suspend
it travels all the way to your UI or Route but you can separate all
suspend fun
and non-suspend fun in separate functions and then compose them together in your service layer.
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dave08

02/27/2023, 4:34 PM
But again, then testing the composition is a bit of a nightmare... it's either going for integration tests, or using interfaces for impure functions and test fakes... which is a bit painful. I guess that's why you prefer only integration tests in your Ktor sample video @simon.vergauwen, but when you get to more complex logic, that also gets pretty painful.
In OOP, decoupling is a thing... but in FP, composition is by definition coupled.
s

simon.vergauwen

02/27/2023, 4:36 PM
Oh, you meant in that sense. I would say that is completely unrelated to FP, but more about how you design your code. No, I still use interfaces in almost the identical way I did when I was following OOP patterns.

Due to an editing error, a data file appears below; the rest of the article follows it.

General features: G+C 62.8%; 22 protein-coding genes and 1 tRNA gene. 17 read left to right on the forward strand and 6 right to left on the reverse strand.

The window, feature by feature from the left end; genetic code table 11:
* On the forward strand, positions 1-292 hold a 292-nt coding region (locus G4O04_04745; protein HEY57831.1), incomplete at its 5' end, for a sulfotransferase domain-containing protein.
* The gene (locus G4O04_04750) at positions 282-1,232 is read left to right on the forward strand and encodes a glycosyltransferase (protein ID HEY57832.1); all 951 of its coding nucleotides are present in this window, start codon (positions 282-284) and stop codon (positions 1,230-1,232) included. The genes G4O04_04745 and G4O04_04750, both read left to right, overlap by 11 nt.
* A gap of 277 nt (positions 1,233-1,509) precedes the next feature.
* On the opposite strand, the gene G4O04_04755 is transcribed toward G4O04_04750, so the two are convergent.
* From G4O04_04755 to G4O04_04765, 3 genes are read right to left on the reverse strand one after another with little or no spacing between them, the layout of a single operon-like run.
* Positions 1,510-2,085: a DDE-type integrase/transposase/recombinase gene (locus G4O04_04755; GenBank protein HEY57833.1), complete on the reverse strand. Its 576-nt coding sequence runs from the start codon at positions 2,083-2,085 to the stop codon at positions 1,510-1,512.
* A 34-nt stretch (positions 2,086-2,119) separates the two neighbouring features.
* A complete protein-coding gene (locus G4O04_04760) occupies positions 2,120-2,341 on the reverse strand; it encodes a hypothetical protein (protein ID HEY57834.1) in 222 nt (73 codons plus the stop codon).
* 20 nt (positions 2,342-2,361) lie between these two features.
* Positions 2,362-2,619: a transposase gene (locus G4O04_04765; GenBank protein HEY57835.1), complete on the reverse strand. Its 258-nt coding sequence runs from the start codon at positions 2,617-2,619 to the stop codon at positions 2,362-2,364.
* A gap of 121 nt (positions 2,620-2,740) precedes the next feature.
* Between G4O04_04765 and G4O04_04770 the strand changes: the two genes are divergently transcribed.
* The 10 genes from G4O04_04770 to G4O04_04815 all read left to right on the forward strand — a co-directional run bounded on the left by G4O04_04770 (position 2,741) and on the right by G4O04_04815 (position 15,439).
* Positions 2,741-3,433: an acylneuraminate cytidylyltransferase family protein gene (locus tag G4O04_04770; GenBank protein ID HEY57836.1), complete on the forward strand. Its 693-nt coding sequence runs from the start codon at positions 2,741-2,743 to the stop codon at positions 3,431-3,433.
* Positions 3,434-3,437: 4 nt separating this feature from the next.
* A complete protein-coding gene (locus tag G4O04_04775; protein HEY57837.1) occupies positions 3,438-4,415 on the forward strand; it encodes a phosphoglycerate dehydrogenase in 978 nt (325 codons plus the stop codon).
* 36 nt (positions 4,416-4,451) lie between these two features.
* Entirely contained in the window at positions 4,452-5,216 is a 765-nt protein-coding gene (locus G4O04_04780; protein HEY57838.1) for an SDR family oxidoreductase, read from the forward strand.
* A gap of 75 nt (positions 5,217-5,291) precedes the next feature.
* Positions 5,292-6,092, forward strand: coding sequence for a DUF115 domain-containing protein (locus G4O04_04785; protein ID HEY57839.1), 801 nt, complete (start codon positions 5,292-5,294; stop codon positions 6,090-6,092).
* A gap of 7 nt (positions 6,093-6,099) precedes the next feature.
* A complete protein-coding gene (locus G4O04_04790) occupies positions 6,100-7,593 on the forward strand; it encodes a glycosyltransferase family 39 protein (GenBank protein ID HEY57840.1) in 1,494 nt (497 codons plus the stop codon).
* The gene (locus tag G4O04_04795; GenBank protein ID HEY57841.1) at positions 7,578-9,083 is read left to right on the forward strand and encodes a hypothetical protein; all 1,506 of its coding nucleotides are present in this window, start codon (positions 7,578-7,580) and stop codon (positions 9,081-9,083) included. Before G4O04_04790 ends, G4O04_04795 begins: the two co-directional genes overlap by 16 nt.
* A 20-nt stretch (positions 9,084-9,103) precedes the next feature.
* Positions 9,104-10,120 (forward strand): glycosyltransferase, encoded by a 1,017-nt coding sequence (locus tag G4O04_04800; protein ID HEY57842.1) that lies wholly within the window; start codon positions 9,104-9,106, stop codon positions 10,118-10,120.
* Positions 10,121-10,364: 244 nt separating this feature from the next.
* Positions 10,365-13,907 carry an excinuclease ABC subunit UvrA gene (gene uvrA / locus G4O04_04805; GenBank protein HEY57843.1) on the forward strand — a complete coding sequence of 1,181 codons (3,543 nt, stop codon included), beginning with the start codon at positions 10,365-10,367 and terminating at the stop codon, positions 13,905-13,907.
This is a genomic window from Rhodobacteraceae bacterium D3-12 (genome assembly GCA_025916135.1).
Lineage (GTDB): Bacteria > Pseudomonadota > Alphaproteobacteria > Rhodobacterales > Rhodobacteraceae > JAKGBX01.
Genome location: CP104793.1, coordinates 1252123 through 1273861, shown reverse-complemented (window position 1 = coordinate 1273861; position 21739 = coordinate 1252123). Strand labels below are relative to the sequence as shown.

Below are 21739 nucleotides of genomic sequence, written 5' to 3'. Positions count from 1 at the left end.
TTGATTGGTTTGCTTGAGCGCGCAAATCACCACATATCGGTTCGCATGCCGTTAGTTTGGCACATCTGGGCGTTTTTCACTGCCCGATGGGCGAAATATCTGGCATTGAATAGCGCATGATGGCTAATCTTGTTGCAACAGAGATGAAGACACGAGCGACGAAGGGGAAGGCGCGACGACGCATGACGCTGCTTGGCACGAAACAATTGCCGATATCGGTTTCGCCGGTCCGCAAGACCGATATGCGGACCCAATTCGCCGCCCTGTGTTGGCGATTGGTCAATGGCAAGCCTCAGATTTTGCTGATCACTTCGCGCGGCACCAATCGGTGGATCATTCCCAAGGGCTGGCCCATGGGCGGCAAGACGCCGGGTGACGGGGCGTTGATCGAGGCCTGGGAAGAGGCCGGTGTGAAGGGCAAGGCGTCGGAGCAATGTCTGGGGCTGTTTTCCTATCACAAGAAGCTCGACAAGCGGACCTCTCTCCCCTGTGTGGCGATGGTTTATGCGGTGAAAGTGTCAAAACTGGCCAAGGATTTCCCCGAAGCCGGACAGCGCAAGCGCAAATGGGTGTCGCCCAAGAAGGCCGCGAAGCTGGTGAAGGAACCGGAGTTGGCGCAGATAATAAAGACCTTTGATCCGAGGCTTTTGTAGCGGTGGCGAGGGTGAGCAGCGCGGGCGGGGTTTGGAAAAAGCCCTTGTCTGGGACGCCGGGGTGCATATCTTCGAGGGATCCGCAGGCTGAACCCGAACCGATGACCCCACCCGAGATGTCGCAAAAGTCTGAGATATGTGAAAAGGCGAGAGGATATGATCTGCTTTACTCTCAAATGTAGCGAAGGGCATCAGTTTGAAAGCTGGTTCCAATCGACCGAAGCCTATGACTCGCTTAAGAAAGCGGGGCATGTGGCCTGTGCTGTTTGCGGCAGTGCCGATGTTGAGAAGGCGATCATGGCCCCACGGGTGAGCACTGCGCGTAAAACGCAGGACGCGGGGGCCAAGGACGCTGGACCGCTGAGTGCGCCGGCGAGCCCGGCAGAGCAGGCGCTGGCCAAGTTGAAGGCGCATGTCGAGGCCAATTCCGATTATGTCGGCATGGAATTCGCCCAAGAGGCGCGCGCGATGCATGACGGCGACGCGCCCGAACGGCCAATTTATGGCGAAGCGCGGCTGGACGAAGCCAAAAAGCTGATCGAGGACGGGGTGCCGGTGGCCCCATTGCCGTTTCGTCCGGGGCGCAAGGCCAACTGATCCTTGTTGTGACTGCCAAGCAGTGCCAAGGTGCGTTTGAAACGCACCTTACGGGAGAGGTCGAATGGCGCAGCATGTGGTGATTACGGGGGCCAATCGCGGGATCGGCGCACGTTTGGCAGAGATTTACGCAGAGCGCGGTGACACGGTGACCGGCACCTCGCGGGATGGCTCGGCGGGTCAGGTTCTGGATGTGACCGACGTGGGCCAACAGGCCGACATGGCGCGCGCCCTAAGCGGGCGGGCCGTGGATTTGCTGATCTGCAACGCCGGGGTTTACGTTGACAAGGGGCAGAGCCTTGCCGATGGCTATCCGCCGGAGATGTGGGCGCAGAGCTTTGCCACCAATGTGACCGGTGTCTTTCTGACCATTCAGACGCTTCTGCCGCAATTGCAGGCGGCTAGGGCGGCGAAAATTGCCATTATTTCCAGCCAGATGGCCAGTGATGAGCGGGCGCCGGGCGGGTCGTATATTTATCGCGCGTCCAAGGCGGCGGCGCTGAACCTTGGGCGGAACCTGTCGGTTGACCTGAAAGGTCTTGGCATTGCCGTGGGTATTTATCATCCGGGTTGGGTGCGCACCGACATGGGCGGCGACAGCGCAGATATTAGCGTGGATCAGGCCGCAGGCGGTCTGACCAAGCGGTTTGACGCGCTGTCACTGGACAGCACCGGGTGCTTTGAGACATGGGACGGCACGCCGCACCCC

d

dave08

02/27/2023, 4:49 PM
But if all you have are integration tests, then you don't really need those interfaces?
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simon.vergauwen

02/27/2023, 4:50 PM
Nope, but that is unrelated to FP. The same is true for OOP.
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Jorge Bo

02/27/2023, 4:52 PM
@dave08 i have upload to github a piece of code which i use as a playground and will be updating it in the following days in order to practice ktor integration and other features related to arrow. https://github.com/jorgebo10/funcore